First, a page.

Acceleron Pharma knows dealing with the physical toll of myelodysplastic disease is a heavy burden, but the emotional effects on patients and caregivers are too often overlooked.
That's why the pharma is teaming up with the Aplastic Anemia and MDS International Foundation (AAMDSIF) to create an online survey of patients with myelodysplastic syndromes (MDS) and their caregivers. The goal is to use the information to create resources to help deal with those mental health issues.
MDS are a group of rare blood disorders where the blood cells in bone marrow don’t mature properly. Grouped as either lower-risk or higher-risk, the latter of which carries a higher risk of acute myeloid leukemia, both types can severely affect a person’s ability to work or take care of family, as well as their quality of life. Symptoms include fatigue and short-term memory loss.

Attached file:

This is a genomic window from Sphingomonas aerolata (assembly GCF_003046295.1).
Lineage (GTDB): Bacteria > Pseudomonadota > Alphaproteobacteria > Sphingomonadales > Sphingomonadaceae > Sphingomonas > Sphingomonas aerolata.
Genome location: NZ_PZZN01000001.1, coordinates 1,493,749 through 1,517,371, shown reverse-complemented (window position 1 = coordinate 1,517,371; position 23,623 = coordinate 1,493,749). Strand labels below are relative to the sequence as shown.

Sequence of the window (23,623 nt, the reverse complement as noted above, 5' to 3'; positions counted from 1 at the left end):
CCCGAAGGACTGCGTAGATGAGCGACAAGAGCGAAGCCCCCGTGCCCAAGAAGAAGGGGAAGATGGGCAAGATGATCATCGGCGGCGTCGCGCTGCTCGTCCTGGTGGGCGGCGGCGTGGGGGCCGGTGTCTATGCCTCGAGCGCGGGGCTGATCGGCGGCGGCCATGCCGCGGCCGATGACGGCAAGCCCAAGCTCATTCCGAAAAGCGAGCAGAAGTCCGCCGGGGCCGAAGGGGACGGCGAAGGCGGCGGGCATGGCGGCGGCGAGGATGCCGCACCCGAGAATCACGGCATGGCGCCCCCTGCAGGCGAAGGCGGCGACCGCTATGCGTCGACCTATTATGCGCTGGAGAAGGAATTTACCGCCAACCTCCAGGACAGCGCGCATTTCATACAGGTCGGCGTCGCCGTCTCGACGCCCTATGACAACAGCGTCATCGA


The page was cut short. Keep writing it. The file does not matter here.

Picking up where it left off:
The survey focuses on the chronic low-risk category which is often treated with a “watch and wait” approach. That uncertainty can cause stress as people wait to see if and when their conditions may worsen.
“There are just some nuances to this disease—the rarity of it and the uncertainty of the treatment and the chronic nature of the lower- to intermediate-risk category—that lends itself specifically to mental health implications,” AAMDSIF’s senior director of health professional programs, Alice Houk, said.
Acceleron, along with its partner Bristol Myers Squibb, won FDA approval in April for Reblozyl to treat anemia in adults with lower-risk myelodysplastic syndromes.
The foundation has worked with Acceleron over the years, and the survey idea was born last year out of a discussion about the unmet needs of people with MDS. The survey will be shared through the foundation's database and medical advisory board, as well as through Acceleron’s contacts and social media.
The survey targets adults in the U.S. and the results will be made available to the public early next year.